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The Endorsement Racket

By Greg L | 5 December 2011 | Virginia Politics | 4 Comments

As the the next waves of election races heat up there’s predictably been a flurry of endorsement announcements for various candidates.  Some of these are meaningful, many of them are not, and it might not be obvious to many how to tell the difference.  Since BVBL readers tend to have an interest in being a little more informed than the rest of the body politic, here’s how to sort them out.

It makes sense to categorize these endorsements into a few groups:

1.  The “I’ll need a favor” group characterizes nearly all the George Allen endorsements by elected officials, and those hoping to become elected officials.  They don’t care a whit about George Allen or what he stands for, all they know he is very well positioned to win and they want to endorse a winner.  Getting on board early with what they think is a sure winner is a good way to cultivate useful political capital for the future.  If you want to find elected officials and candidates who are seriously principled, look at those who haven’t jumped on this bandwagon.  It’s not that I particularly dislike George Allen here, but the eager fawning subservience of so many in such an obvious way is disappointing.

2.  The “Locked into a legacy” group characterizes those elected officials who have cemented their political futures to a prominent political figure and need them to win in order to stay relevant.  This is Bill Bolling coming out strong for Mitt Romney after Romney had campaigned for Bolling last cycle, even though they would seem to have very little in common otherwise in terms of their philosophy and record.  Had Bolling decided it was more responsible to hold off and evaluate the field to find the best candidate, that would be significant.  Seeing Bolling waste his political capital on Romney is not, other than insofar as it impacts Bolling’s own race for Governor in 2013.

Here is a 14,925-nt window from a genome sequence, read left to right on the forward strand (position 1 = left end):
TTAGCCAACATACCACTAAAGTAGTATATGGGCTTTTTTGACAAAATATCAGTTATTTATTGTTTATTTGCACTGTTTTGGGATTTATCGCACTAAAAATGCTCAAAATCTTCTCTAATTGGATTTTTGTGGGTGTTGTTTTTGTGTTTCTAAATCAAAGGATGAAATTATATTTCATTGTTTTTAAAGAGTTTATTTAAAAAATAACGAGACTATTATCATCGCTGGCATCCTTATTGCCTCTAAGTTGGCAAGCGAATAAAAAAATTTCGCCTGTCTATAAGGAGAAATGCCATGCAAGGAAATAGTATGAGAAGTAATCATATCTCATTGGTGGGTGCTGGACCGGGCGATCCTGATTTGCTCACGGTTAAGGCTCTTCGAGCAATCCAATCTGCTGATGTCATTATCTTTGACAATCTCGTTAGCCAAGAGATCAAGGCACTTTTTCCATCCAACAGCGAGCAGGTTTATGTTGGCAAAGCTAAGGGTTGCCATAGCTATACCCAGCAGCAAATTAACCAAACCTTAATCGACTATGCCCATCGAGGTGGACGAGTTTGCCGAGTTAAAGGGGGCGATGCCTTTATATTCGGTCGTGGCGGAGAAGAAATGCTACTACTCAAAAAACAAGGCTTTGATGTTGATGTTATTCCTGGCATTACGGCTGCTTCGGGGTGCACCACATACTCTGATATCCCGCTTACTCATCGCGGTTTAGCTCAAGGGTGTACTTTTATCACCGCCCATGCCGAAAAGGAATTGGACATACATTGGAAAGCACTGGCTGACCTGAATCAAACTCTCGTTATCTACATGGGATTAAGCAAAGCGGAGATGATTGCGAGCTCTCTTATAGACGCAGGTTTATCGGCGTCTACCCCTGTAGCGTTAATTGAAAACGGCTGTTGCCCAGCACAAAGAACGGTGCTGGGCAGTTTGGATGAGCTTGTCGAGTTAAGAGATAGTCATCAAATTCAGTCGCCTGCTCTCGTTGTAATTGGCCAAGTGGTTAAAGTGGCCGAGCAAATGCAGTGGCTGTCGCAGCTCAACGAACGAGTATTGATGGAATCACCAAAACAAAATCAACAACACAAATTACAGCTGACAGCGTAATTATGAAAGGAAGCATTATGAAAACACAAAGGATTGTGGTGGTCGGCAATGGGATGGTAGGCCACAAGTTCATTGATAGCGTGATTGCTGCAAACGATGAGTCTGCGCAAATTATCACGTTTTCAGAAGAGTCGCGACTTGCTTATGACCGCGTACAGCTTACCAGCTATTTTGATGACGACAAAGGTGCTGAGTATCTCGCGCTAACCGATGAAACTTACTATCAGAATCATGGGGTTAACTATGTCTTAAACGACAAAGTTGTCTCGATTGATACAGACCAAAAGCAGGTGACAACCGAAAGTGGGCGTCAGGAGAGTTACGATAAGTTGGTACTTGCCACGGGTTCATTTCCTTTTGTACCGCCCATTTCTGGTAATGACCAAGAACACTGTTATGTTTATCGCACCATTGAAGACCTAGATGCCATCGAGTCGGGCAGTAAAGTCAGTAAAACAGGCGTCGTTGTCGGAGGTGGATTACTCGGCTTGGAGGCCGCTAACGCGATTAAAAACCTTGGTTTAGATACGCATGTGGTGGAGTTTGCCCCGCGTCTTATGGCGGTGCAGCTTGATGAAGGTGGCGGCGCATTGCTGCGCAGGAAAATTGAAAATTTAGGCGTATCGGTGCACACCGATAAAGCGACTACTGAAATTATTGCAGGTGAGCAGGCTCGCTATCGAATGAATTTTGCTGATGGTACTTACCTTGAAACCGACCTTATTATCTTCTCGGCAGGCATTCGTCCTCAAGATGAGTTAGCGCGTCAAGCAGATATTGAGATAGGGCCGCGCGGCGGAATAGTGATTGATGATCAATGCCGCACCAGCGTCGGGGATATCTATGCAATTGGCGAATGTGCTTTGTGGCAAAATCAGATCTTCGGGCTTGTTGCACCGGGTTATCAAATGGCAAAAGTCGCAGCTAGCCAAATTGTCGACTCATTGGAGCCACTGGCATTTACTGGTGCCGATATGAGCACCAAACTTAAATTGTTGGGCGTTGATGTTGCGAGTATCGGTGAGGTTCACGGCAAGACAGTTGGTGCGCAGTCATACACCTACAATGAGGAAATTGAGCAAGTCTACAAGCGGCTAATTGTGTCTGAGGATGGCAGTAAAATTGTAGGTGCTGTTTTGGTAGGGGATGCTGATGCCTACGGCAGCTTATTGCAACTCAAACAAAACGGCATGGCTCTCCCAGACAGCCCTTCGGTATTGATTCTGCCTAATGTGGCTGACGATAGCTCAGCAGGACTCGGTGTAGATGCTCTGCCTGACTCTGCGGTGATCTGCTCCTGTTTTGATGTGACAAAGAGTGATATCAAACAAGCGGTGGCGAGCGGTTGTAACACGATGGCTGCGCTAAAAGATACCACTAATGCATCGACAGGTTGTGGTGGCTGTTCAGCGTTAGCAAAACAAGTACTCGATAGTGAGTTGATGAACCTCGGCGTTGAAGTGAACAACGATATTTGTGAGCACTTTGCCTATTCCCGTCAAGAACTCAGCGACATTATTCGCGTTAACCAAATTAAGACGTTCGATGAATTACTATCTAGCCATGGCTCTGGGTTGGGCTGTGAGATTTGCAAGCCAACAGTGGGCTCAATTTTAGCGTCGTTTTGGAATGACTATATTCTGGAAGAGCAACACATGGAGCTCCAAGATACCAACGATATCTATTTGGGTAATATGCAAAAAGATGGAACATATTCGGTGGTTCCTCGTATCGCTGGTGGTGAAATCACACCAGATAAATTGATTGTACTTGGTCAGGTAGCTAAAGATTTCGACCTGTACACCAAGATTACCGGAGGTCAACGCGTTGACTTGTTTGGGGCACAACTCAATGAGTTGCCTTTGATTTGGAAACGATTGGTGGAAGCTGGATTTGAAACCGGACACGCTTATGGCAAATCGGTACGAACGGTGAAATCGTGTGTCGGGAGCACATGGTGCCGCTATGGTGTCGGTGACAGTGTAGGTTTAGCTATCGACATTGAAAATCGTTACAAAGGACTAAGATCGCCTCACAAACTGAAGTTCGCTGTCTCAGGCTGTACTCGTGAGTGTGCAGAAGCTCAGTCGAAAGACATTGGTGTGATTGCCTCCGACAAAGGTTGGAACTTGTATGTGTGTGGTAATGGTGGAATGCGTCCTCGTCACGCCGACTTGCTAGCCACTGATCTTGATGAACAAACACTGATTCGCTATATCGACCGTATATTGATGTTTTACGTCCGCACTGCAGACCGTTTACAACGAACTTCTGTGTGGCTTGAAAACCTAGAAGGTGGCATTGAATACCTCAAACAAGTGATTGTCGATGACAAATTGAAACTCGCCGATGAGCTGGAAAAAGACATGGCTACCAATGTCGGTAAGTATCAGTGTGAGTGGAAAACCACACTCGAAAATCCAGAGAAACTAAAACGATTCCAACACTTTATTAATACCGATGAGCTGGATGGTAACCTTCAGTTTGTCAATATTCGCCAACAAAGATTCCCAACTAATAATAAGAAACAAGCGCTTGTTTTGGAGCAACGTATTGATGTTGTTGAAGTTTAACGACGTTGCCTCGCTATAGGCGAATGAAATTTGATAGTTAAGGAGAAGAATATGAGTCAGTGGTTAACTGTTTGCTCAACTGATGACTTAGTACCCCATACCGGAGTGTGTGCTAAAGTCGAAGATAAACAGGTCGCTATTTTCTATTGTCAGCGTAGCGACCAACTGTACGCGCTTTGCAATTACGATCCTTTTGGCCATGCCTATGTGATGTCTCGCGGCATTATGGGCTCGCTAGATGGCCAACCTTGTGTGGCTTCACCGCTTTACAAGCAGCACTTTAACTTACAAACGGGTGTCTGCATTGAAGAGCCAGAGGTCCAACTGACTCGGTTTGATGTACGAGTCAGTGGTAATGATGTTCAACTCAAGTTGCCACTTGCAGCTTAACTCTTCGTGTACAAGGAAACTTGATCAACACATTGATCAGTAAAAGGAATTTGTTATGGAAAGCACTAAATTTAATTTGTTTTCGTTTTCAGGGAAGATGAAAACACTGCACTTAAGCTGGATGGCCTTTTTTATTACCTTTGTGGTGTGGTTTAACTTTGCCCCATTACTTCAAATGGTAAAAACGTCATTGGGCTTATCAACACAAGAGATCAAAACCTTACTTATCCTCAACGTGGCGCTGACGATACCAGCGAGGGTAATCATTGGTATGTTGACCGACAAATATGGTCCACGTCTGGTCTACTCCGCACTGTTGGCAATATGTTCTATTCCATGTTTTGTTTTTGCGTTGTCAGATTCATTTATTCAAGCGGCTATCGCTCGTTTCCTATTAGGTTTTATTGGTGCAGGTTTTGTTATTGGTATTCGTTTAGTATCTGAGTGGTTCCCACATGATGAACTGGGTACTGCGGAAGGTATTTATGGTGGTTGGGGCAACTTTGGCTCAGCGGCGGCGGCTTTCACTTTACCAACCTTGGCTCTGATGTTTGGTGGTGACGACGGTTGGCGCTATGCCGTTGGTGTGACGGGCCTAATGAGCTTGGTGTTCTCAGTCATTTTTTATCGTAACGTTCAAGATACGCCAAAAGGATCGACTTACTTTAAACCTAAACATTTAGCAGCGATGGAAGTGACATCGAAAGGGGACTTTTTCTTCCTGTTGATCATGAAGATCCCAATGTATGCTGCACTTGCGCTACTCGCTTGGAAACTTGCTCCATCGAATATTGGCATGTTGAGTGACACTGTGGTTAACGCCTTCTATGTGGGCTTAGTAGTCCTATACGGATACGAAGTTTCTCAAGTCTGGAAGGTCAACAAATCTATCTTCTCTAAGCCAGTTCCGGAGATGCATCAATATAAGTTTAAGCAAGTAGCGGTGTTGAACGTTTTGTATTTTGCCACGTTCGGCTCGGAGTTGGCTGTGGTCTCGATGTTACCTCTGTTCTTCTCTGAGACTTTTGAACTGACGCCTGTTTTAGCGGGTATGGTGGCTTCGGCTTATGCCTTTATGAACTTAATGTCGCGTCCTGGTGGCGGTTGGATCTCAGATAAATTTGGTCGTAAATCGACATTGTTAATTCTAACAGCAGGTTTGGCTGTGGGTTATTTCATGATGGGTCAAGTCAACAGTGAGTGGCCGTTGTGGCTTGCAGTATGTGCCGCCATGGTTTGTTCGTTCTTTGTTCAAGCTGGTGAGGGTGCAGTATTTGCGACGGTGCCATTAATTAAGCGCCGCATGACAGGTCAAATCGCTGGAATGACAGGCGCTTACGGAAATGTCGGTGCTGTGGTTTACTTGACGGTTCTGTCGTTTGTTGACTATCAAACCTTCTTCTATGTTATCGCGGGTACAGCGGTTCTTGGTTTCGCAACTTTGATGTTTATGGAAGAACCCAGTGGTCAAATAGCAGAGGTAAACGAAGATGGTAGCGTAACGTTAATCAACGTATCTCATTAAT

3. The “He’s my guy” group are those elected officials who will never abandon a political ally or walk back a deal even when conditions should suggest otherwise.  I like loyalty in a political figure, but when that trumps philosophy, record, and/or common sense it gets annoying.  I’m going to pick on Bolling’s endorsement by my good friend Bob Marshall here as in a world that made any amount of sense Marshall would be fully behind his frequent cohort Ken Cuccinelli.  Don’t beat up Marshall too much on this one, just understand how meaningless it is that he felt there was no latitude for him to follow his heart and convictions and ended up doing this.  CORRECTION: Bob Marshall HAS NOT endorsed Bill Bolling - my source on this was way off base here.

4. The “It’s my duty” group comes out in force after nominations are settled.  When a prominent elected official of one party endorses a down-ticket candidate of the same party, there isn’t any meaning there unless the big guy is raising big money or doing a lot of groundwork for the little guy.  This stuff amounts to campaign spam, or electoral pollution if you prefer.